As the 15-year-old youth MP for the London borough of Camden it is my role to champion and support the interests of young people in the face of a society which increasingly undervalues our voice in the democratic process. Guided by this mission, I submitted a motion to the UK Youth Parliament manifesto which called for a vote on the final Brexit deal where, crucially, young people aged 16 and 17 would be able to vote. Votes at 16 has long been an issue that the Youth Parliament has campaigned on.
In regard to the Brexit referendum, the youth vote is more important than ever. Unlike a general election, the result of the referendum could result in constitutional amendments, which, differently from laws, cannot be changed by future governments. At the moment, our future is being decided by Theresa May’s desperate attempts to remain as prime minister (and to do this she has to kowtow to the wishes of the three Brexiteers Boris Johnson, David Davis, and Jacob Rees-Mogg). The future, therefore, is not being decided by us.
In four years, when I embark on the debt-inducing adventure called university, will I be greeted by an institution enriched by the diversity and excellence brought by EU migrants? Given the current way the Brexit negotiations are going, probably not. The high academic standards which exist in our universities are at threat due to the potential drying up of EU funding which the supposedly budget-balancing chancellor won’t be able to match. Without a referendum on the deal, an entire generation of young people will be impacted by something they had no say in or, if they were old enough to vote, didn’t want.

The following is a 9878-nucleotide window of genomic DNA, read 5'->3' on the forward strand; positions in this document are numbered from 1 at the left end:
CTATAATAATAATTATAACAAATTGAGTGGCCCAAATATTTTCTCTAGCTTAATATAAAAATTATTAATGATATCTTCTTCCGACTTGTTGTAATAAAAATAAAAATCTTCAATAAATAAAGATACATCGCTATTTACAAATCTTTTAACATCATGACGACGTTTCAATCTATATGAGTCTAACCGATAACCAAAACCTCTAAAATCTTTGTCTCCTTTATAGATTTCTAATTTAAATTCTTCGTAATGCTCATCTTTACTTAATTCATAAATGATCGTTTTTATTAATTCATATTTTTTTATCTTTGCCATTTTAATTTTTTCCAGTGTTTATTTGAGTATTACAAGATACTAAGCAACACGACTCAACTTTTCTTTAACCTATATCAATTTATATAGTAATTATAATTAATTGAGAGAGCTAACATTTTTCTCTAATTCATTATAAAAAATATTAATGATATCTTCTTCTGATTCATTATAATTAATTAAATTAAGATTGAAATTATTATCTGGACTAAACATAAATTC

By not consulting young people on Brexit, Theresa May and Jeremy Corbyn are playing the dangerous game of turning one of the most powerful future voting blocs against them. Before their Brexit meekness, I viewed the Labour Party as being a credible opposition to the Conservative tirade of neoliberal austerity. Now I perceive the Labour Party as being compliant.
Labour’s relative success in the 2017 general election was undoubtedly due to the support of young people, whose high turnout was the immovable force which knocked May off her weak pillar of a majority in the Commons.
My local MP, Keir Starmer, must back The Independent’s campaignfor a Final Say on the Brexit deal. Many of my constituents, and thus Keir’s, look on with horror as the Brexit negotiations are ripping up the promise of their future. By not backing a vote on the deal the Labour Party is failing to stand up for very group they claim to support: the working class. The current treacherous Brexit trajectory will only worsen the economic conditions of my already financially precarious constituents. Will the Conservative government increase the minimum wage if the economy slumps post-Brexit? Probably not. Will the Conservative government change welfare cuts? I doubt it.
In a meeting I had with Keir Starmer, which I greatly appreciated (not all MPs make time to meet their youth MPs), I challenged him on why he was not backing a Final Say on the deal. His response was that above all else, the Labour Party should be democratic in their approach on Brexit. A couple weeks later I was confronted with the same arguments by fellow MYPs, leading to my motion being rejected. This argument must be rebutted. Why would it be in any way undemocratic for the people to be given the final say on the Brexit negotiations?
If the people rejected the final deal negotiated by May, it would be reflective of the will of the people, not some supposed metropolitan “Remoaner” elitists.
In fact, a vote on the deal would be remembered as a gleaming beacon of democracy. May’s Brexit deal must be put through the toughest test. Not just by parliament, but also by the people.